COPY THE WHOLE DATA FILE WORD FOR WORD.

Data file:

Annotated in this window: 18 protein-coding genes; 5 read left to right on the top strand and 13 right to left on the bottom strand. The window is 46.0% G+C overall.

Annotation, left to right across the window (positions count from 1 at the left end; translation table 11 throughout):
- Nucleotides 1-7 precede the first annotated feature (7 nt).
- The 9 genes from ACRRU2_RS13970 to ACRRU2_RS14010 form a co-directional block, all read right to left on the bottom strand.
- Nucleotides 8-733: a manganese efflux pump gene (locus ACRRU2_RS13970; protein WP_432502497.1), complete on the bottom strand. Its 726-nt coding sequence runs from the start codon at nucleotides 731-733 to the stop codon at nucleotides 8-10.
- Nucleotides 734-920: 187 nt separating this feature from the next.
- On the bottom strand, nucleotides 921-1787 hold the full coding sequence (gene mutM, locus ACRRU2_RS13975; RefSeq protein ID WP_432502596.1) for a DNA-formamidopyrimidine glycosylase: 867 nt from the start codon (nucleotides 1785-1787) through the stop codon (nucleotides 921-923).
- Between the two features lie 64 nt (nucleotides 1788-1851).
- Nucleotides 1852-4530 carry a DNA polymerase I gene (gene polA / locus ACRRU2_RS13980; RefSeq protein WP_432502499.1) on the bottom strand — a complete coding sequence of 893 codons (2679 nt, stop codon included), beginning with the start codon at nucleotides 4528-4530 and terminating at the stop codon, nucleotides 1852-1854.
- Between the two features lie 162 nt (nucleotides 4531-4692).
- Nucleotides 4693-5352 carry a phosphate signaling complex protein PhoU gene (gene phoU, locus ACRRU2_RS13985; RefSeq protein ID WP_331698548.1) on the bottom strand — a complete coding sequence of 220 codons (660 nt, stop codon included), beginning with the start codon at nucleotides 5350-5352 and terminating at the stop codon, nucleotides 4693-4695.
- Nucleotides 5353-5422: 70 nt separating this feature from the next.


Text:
Annotated in this window: 18 protein-coding genes; 5 read left to right on the top strand and 13 right to left on the bottom strand. The window is 46.0% G+C overall.

Annotation, left to right across the window (positions count from 1 at the left end; translation table 11 throughout):
- Nucleotides 1-7 precede the first annotated feature (7 nt).
- The 9 genes from ACRRU2_RS13970 to ACRRU2_RS14010 form a co-directional block, all read right to left on the bottom strand.
- Nucleotides 8-733: a manganese efflux pump gene (locus ACRRU2_RS13970; protein WP_432502497.1), complete on the bottom strand. Its 726-nt coding sequence runs from the start codon at nucleotides 731-733 to the stop codon at nucleotides 8-10.
- Nucleotides 734-920: 187 nt separating this feature from the next.
- On the bottom strand, nucleotides 921-1787 hold the full coding sequence (gene mutM, locus ACRRU2_RS13975; RefSeq protein ID WP_432502596.1) for a DNA-formamidopyrimidine glycosylase: 867 nt from the start codon (nucleotides 1785-1787) through the stop codon (nucleotides 921-923).
- Between the two features lie 64 nt (nucleotides 1788-1851).
- Nucleotides 1852-4530 carry a DNA polymerase I gene (gene polA / locus ACRRU2_RS13980; RefSeq protein WP_432502499.1) on the bottom strand — a complete coding sequence of 893 codons (2679 nt, stop codon included), beginning with the start codon at nucleotides 4528-4530 and terminating at the stop codon, nucleotides 1852-1854.
- Between the two features lie 162 nt (nucleotides 4531-4692).
- Nucleotides 4693-5352 carry a phosphate signaling complex protein PhoU gene (gene phoU, locus ACRRU2_RS13985; RefSeq protein ID WP_331698548.1) on the bottom strand — a complete coding sequence of 220 codons (660 nt, stop codon included), beginning with the start codon at nucleotides 5350-5352 and terminating at the stop codon, nucleotides 4693-4695.
- Nucleotides 5353-5422: 70 nt separating this feature from the next.